———————-   SNIP ——————————————–

A space elevator cable must carry its own weight as well as the (smaller) weight of climbers. The required strength of the cable will vary along its length, since at various points it has to carry the weight of the cable below, or provide a centripetal force to retain the cable and counterweight above. In a 1998 report, NASA researchers noted that “maximum stress [on a space elevator cable] is at geosynchronous altitude so the cable must be thickest there and taper exponentially as it approaches Earth. Any potential material may be characterized by the taper factor – the ratio between the cable’s radius at geosynchronous altitude and at the Earth’s surface.”

The cable must be made of a material with a large tensile strength/density ratio. For example, the Edwards space elevator design assumes a cable material with a specific strength of at least 100,000 kN/(kg/m). This value takes into consideration the entire weight of the space elevator. An untapered space elevator cable would need a material capable of sustaining a length of 4,960 kilometers (3,080 mi) of its own weight at sea level  to reach a geostationary altitude of 35,786 km (22,236 mi) without yielding. Therefore, a material with very high strength and lightness is needed.

For comparison, metals like titanium, steel or aluminium alloys have breaking lengths of only 20–30 km. Modern fibre materials such as kevlar, fibreglass and carbon/graphite fibre have breaking lengths of 100–400 km. Quartz fibers have an advantage that they can be drawn to a length of hundreds of kilometers even with the present-day technology. Nanoengineered materials such as carbon nanotubes and, more recently discovered, graphene ribbons (perfect two-dimensional sheets of carbon) are expected to have breaking lengths of 5000–6000 km at sea level, and also are able to conduct electrical power.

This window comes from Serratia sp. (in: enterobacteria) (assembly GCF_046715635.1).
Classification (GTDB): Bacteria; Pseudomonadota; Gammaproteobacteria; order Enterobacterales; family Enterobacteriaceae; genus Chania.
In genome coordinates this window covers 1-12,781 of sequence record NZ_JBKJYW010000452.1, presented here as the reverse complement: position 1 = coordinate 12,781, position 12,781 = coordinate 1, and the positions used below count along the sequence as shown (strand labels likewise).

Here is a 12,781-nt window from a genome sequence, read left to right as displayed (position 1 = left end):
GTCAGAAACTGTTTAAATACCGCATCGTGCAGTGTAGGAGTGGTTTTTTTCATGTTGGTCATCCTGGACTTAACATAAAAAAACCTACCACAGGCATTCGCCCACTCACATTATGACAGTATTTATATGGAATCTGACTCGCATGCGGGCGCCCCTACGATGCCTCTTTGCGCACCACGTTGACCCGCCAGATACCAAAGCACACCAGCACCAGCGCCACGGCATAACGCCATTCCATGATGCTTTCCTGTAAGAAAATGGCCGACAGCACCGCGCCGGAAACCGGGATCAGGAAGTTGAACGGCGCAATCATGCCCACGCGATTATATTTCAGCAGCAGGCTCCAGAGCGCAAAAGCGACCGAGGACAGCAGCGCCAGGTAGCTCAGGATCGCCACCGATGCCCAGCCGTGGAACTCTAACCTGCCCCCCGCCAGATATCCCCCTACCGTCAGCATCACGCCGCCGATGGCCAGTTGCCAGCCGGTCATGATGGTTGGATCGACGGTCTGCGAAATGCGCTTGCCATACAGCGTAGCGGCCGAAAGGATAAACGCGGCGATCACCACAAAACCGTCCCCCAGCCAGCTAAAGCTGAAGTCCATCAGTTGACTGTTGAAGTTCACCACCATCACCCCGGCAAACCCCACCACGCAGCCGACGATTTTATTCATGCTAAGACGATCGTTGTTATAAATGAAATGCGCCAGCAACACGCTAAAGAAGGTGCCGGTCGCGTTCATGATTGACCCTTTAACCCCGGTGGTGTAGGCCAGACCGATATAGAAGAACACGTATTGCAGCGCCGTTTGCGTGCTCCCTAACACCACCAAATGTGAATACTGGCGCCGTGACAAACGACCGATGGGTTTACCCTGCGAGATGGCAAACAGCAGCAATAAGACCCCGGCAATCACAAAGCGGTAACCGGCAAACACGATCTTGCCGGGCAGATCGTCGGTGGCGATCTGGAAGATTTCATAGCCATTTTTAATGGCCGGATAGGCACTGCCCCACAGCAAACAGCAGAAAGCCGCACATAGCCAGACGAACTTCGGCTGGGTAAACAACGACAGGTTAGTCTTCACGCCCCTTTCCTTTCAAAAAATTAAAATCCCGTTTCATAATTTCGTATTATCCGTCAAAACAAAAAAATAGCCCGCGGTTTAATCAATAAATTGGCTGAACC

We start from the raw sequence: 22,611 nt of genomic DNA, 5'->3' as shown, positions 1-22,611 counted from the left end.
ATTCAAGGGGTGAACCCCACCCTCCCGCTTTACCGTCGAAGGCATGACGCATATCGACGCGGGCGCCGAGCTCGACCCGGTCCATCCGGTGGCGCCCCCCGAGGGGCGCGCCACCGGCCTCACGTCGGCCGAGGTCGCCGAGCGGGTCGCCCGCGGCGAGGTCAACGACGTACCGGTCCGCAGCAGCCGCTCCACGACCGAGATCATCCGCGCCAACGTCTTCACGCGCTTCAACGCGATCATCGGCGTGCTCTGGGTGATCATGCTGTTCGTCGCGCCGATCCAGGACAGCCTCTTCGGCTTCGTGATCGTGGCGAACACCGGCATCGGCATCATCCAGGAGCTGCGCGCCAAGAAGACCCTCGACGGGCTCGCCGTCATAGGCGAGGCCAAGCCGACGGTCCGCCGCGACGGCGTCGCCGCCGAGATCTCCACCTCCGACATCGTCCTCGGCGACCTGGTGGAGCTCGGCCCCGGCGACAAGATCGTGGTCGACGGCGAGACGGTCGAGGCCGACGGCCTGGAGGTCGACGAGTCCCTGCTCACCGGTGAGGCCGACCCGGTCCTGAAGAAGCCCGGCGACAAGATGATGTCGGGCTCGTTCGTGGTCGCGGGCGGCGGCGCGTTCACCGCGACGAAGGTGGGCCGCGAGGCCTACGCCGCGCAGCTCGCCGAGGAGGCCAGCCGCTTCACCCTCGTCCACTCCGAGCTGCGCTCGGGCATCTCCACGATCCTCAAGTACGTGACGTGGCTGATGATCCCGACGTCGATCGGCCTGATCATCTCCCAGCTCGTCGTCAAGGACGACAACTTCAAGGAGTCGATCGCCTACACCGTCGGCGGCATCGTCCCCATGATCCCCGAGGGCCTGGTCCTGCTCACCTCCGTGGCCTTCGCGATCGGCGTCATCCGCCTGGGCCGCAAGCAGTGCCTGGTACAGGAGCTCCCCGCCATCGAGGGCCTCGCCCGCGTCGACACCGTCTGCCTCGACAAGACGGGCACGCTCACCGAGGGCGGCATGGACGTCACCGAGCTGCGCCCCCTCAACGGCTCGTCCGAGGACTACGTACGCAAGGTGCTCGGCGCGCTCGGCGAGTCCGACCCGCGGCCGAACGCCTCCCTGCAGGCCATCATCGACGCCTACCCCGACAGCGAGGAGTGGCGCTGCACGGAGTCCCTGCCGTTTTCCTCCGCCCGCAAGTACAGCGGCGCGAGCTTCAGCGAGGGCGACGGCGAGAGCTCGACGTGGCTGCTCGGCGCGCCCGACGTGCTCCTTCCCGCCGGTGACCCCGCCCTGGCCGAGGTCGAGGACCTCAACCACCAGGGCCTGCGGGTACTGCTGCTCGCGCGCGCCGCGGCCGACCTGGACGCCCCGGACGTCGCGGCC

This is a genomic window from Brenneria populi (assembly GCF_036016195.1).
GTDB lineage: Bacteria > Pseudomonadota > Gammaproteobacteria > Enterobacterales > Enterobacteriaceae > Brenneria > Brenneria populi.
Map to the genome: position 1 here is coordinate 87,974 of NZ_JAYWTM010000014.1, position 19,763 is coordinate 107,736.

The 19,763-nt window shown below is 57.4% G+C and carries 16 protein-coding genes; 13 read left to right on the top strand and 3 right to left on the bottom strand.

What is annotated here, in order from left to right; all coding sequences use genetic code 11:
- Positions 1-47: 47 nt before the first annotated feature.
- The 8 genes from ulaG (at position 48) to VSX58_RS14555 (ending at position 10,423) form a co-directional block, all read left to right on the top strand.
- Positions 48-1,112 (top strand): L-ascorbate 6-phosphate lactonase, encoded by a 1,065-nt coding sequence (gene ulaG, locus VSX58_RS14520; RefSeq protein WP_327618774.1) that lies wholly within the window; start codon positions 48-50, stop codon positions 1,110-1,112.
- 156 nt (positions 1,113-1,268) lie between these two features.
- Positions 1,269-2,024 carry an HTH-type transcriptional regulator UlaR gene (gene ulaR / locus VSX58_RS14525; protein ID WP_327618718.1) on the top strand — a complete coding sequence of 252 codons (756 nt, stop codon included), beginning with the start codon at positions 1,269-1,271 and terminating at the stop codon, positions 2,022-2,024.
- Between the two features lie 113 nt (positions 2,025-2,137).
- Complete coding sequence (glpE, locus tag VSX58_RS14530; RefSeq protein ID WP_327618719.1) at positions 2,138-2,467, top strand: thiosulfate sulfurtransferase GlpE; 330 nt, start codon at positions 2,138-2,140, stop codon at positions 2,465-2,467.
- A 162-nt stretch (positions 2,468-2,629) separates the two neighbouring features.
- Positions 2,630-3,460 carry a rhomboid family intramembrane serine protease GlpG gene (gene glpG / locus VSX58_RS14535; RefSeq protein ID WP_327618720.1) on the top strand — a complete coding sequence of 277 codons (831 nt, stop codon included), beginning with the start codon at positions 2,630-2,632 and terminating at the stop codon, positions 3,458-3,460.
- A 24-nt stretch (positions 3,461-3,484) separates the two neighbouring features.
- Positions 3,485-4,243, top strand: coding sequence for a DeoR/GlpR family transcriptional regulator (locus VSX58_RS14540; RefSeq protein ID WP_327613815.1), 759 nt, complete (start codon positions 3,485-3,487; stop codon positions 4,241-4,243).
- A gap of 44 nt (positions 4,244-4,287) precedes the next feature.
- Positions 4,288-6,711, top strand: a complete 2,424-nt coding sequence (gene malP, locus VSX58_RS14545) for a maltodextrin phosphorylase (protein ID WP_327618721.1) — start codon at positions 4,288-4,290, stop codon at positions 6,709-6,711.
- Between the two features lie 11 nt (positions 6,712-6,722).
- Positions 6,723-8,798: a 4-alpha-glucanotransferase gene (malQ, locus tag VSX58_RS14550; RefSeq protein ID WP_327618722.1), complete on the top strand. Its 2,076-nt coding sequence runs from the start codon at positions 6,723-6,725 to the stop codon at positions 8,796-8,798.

For high specific strength, carbon has advantages because it is only the 6th element in the periodic table. Carbon has comparatively few of the protons and neutrons which contribute most of the dead weight of any material. Most of the interatomic bonding forces of any element are contributed by only the outer few electrons. For carbon, the strength and stability of those bonds is high compared to the mass of the atom. The challenge in using carbon remains to extend to macroscopic sizes the production of such material that are still perfect on the microscopic scale (as microscopic defects are most responsible for material weakness). [But] the current (2009) carbon nanotube technology allows growing tubes up to a few tens of centimeters.

——————————————   End of Quote ———————————————–

Ok, so here’s my solution:

That’s right. Genetically modify or “trick” spiders (or silk worms) to weave the carbon nano-tube fibers into long strands.


So, you think you remember the music of the 50s, 60s and 70s? See how many of the songs below you can guess right off, without doing a Google Search. If you get all ten of them, then you obviously have a very high Music IQ, so give yourself a large pat on the back.

1. Look at that bum over there, man he’s down on his knees.

2. In the middle of the color cartoon, I started to cry.

3. Every form of refuge has its price.

4. When the rooster crows at the break of dawn, look out your window and I’ll be gone.

5. When you know as well as me, you’d rather see me paralyzed.

6. His clothes are dirty, but his hands are clean.

7. Now we can thank the companies, a-scourin’ the deep blue seas, looking for ivory and perfume, and oil to light their livingroom.

8. And some other woman’s crying to her mother, ’cause she turned and I was gone.

9. I should be sleeping like a log.

10. I’ve lived a life that’s full, I’ve traveled each and every highway.